Wednesday, June 10, 2015

Wednesday Morning Links

Miscellaneous material for your mid-week reading.

- The Ottawa Citizen rightly slams Stephen Harper for failing to take climate change and energy policy seriously, while Mel Hurting points out Harper's general economic failures in relying on dirty resource extraction rather than trying to build a cleaner and stronger economy. And PressProgress exposes the Cons' laughable claim to have done anything at all to move toward renewable and sustainable energy.

- Peter Mazereeuw follows up on the work of Canadians for Tax Fairness in documenting tax evasion and calling for a crackdown on tax havens.

- David Dayen traces the history of corporate trade agreements in the U.S., including the role of the Office of the United States Trade Representative in placing short-term business interests over all other policy priorities. Michael Geist reminds us why we should be wary of the Trans-Pacific Partnership. And Claire Provost and Matt Kennard explore the history - and increasing danger - of investor-state dispute settlement, while pointing out that a willingness to sell out to corporate interests seems to have little effect on actual trade and investment:
Investors have used this system not only to sue for compensation for alleged expropriation of land and factories, but also over a huge range of government measures, including environmental and social regulations, which they say infringe on their rights. Multinationals have sued to recover money they have already invested, but also for alleged lost profits and “expected future profits”. The number of suits filed against countries at the ICSID is now around 500 – and that figure is growing at an average rate of one case a week. The sums awarded in damages are so vast that investment funds have taken notice: corporations’ claims against states are now seen as assets that can be invested in or used as leverage to secure multimillion-dollar loans. Increasingly, companies are using the threat of a lawsuit at the ICSID to exert pressure on governments not to challenge investors’ actions.

“I had absolutely no idea this was coming,” Parada said. Sitting in a glass-walled meeting room in his offices, at the law firm Foley Hoag, he paused, searching for the right word to describe what has happened in his field. “Rogue,” he decided, finally. “I think the investor-state arbitration system was created with good intentions, but in practice it has gone completely rogue.”

Other countries have already decided to cut their losses, and tried to get out of these trade treaties. Shortly after settling the lawsuit with foreign mining companies over its new post-apartheid mining rules, South Africa began to terminate many of its own investment agreements.

“What was concerning for us was that you could have an international arbitration – three individuals, making a decision – on what was in effect a legislative programme in South Africa that had been arrived at democratically, and that somehow this arbitration panel could potentially call this into question,” said Xavier Carim, a former deputy director-general in South Africa’s Department of Trade and Industry. “It was very, very clear that these treaties are open to such wide interpretations by panels, or by investors looking to challenge any government measure, with the possibility of a significant payout at the end of the day,” said Carim, who is now South Africa’s representative to the World Trade Organisation in Geneva. “The simple fact is that these treaties give you very little benefit and they just pose risk.”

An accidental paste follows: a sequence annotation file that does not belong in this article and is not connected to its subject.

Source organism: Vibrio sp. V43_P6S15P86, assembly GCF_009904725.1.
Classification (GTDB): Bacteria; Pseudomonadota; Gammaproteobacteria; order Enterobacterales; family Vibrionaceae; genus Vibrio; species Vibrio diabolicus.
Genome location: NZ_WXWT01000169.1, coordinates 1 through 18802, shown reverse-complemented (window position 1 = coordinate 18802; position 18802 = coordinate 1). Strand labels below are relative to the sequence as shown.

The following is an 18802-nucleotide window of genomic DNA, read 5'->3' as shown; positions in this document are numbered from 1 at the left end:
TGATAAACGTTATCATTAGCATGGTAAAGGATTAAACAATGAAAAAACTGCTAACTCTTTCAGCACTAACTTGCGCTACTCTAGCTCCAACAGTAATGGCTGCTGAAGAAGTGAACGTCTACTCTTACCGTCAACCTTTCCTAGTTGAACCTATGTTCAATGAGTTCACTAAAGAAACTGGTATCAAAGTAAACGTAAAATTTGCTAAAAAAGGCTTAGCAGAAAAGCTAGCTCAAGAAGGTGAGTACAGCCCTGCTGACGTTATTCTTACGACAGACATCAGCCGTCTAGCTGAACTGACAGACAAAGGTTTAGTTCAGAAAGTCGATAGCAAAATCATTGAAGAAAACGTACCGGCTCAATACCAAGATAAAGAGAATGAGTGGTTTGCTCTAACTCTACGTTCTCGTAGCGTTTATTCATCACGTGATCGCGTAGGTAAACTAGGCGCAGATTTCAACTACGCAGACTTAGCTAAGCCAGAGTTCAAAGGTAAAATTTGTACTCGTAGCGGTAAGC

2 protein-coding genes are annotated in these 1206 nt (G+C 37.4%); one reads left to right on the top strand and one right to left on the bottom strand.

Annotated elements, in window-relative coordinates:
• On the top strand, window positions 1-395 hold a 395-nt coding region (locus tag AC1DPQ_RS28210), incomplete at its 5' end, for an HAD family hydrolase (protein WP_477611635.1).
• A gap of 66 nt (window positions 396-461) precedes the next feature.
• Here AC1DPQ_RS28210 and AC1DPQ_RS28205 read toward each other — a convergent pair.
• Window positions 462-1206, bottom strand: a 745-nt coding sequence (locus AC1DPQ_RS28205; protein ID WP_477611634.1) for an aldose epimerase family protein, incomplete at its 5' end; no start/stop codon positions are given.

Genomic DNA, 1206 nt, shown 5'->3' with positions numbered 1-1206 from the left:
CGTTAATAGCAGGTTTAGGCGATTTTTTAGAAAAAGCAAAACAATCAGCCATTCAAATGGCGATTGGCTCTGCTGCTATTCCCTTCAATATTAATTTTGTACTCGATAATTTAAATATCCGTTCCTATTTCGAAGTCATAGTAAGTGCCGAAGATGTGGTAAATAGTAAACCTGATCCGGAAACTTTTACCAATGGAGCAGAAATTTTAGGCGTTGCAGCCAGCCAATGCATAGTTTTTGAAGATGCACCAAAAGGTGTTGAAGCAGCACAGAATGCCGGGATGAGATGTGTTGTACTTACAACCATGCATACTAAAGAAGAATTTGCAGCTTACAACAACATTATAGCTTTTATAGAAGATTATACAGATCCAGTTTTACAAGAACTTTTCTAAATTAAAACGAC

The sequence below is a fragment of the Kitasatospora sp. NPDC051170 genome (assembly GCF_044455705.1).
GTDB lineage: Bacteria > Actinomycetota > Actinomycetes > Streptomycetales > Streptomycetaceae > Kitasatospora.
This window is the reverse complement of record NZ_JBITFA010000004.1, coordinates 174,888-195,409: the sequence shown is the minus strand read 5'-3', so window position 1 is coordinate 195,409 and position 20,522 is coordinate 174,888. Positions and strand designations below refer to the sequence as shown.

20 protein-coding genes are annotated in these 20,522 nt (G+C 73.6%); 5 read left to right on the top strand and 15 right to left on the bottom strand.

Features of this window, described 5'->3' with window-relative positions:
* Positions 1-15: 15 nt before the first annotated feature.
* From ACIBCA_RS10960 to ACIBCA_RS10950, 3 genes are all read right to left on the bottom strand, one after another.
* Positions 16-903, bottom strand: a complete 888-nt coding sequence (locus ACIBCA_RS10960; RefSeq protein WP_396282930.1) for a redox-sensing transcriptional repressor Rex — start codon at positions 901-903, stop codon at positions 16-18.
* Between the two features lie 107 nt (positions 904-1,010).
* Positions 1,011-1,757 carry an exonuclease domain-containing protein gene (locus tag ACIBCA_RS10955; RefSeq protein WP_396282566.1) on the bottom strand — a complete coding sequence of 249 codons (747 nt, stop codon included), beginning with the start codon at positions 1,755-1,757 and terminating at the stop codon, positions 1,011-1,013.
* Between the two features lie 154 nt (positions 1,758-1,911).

Before moving to terminate its agreements, the South African government commissioned an internal study to help determine whether such treaties actually did help boost foreign investment. “There was no pattern between signing treaties and getting investment,” Carim explained. “We’ve had huge investments from the US and Japan and India and a number of other countries where we don’t have investment treaties. Companies don’t come and invest in a country or not because it does or doesn’t have a bilateral investment treaty. They invest if there is a return to be made.”

Brazil has never signed up to this system – it has not entered into a single treaty with these investor-state dispute provisions – and yet it has had no trouble attracting foreign investment.

Parada said it would take “a broad consensus of determined states” in order to truly rein in this system. “The states that created the system are the only ones that can fix it,” he said. “I have not seen a critical mass of states with the political will [to do this] … much less a broad consensus. But I still hope it happens.”
- Keith Leslie reports that Canada's provincial health ministers are increasingly calling for a national pharmacare plan - meaning that we're lacking only federal leadership to put one in place. And the Star argues that it's long past time to make pharmacare a reality.

- Finally, Robyn Benson is optimistic that there are winds of change set to clear the air for Canadians.

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